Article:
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Careers rarely develop the way we plan them. Our career path often takes many twists and turns, with particular events, choices and people influencing our direction.
We asked Elaine MacDonald from St. Michael's House to give some advice for people considering this job:
Make sure you are willing to go the full distance in terms of the time needed to train as a Clinical Psychologist – it’s typically at least six years academic study, and invariably this period is interspersed with work in a relevant field.
Do be as confident as you can that you’re happy being a “listener” and “observer”, as you will spend significant amounts of time in your work life as a Clinical Psychologist being in this role, as well as being in the “do-er” role and being in the limelight.
To have a good ‘fit’ with this career you’ll need to be happy working with people – as individuals on a one to one basis, with groups (e.g. families), and as part of a team in the workplace.
You need to have a good attention to detail as the job needs good observation skills, record keeping, and organisation skills.
Be prepared for learning and self-development to be on-going for the whole of your career because, as a Clinical Psychologist, you’ll be learning and using techniques and intervention approaches that are being constantly developed, and be working in accordance with policies and laws that are also constantly evolving.
The last piece of advice I’d give to someone considering this job is to be as sure as you can that you feel comfortable and even excited at the prospect of your career revolving around people and groups with all the varied, diverse, and unpredictable rewards and challenges that this brings!
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Naoise Pye, Social Care Worker
After completing the Leaving Cert, Naoise completed a 1 year course in Early Childhood and Education. She then went to Carlow College and completed a BA Degree in Applied Social Studies and Social Care. Now working in a residential unit in St Michael's House, she works to enhance, develop and support goals for people with an Intellectual disability.
I didn't know what I wanted to do when I left school so actually my choice of subjects only reflected my interests (Art, History, French and Classical Studies).
So if I were to do my Leaving cert again I might choose to do home-economics or biology to increase my medical knowledge as well as my cooking and domestic skills!
I completed Junior and Leaving Certificate. Then I did an Early Childhood and Education course in Sallynoggin College which was part-time over 1 year and was a NCVA Certificate.
I then did a BA Degree in Applied Social Studies in Social Care in Carlow College over 4 years which also included three 8-12 week work placements and a dissertation in the final year.
As part of my degree, the module of Family Studies was relevant as we studied the impact of disability on the family and how to work with the families you come into contact with.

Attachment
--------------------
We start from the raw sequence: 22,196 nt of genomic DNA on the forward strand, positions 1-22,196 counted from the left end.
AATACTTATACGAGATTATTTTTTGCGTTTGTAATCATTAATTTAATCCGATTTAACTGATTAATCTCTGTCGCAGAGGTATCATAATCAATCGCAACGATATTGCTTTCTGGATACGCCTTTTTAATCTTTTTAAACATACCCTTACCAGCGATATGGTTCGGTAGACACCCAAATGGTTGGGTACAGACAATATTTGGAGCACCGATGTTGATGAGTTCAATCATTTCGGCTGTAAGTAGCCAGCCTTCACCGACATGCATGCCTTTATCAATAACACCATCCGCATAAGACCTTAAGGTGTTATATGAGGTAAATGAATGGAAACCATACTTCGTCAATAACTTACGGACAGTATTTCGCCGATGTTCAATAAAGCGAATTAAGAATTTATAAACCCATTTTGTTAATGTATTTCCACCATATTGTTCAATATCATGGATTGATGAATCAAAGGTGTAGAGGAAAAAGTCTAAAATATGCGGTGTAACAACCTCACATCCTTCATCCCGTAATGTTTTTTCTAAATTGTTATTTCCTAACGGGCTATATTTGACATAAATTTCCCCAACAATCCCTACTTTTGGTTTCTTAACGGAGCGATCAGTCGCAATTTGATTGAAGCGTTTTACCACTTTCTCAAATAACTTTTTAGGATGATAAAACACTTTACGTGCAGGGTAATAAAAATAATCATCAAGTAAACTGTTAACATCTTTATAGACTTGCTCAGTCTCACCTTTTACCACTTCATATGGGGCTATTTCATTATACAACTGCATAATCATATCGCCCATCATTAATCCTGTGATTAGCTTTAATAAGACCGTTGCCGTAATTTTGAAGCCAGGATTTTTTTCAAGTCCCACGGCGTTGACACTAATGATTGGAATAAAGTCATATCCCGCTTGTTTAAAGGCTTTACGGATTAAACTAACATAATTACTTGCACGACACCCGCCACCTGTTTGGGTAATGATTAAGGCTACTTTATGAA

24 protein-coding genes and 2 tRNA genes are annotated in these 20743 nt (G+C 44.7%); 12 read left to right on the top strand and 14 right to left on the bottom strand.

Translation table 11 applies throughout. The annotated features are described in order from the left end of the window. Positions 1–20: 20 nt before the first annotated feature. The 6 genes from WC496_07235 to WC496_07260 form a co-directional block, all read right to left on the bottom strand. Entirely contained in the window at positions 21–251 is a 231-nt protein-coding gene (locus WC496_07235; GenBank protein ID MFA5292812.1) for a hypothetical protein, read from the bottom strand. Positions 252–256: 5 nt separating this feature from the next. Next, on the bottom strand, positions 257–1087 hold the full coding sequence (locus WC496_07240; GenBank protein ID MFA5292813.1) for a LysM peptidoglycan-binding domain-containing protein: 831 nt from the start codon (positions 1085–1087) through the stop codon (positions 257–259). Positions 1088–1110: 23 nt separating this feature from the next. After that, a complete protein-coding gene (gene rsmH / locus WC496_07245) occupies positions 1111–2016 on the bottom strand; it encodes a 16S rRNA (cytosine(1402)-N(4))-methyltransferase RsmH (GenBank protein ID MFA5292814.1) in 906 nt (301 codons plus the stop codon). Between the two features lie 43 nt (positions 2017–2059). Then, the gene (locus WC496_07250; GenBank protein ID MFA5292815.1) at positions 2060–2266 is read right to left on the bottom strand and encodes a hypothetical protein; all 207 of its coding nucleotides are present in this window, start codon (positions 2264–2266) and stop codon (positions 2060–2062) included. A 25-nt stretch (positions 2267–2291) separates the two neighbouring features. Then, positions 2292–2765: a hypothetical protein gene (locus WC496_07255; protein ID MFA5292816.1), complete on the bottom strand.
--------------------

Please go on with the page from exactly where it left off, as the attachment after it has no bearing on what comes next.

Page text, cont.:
The module of Drama therapy was useful in seeing others ways of communicating and working with clients with different disabilities.
Social Studies and Health Promotion were interesting in learning how society affects us all and how the institutions of society can enable or disable people and especially marginalised people such as those with disabilities and how we can work against this process and help advocate and empower our clients in our service.
Psychology and Counselling also stood out for me in opening up the theories of psychology and of abnormal psychology and the approaches of working within this field. I also learned the importance of good person-skills and the importance of personal awareness in working in any team, as you have to be aware of yourself, your beliefs and values and what you bring to your work.
Of most importance overall was the work placements which you did for 8-12 weeks for three years. These are in any area of social care, community work, residential care etc and provide you with a real taste of the work available and what it's really like.
You can experience 3 different areas of work and find out what you're suited to and what possibilities for your career each area could give, the specific skills you may need to develop for each area and the challenges unique to each one. You have a supervisor throughout these placements and this can be a great support and knowledge base for you.
As part of St Michael's house we are sent on training in various areas relevant to our job. These include First Aid, Manual Handling, Challenging Behaviour Training, Sexual Abuse Training, Training in Individual Personal Plans (which are each clients individual yearly goals) and Health and Safety training.
I personally have an interest in Bereavement Counselling and plan to undertake the course provided by this organisation when possible. Outside of work I am completing a Foundation Certificate in Psychotherapy and Counselling as it continues to be an area of special interest for me.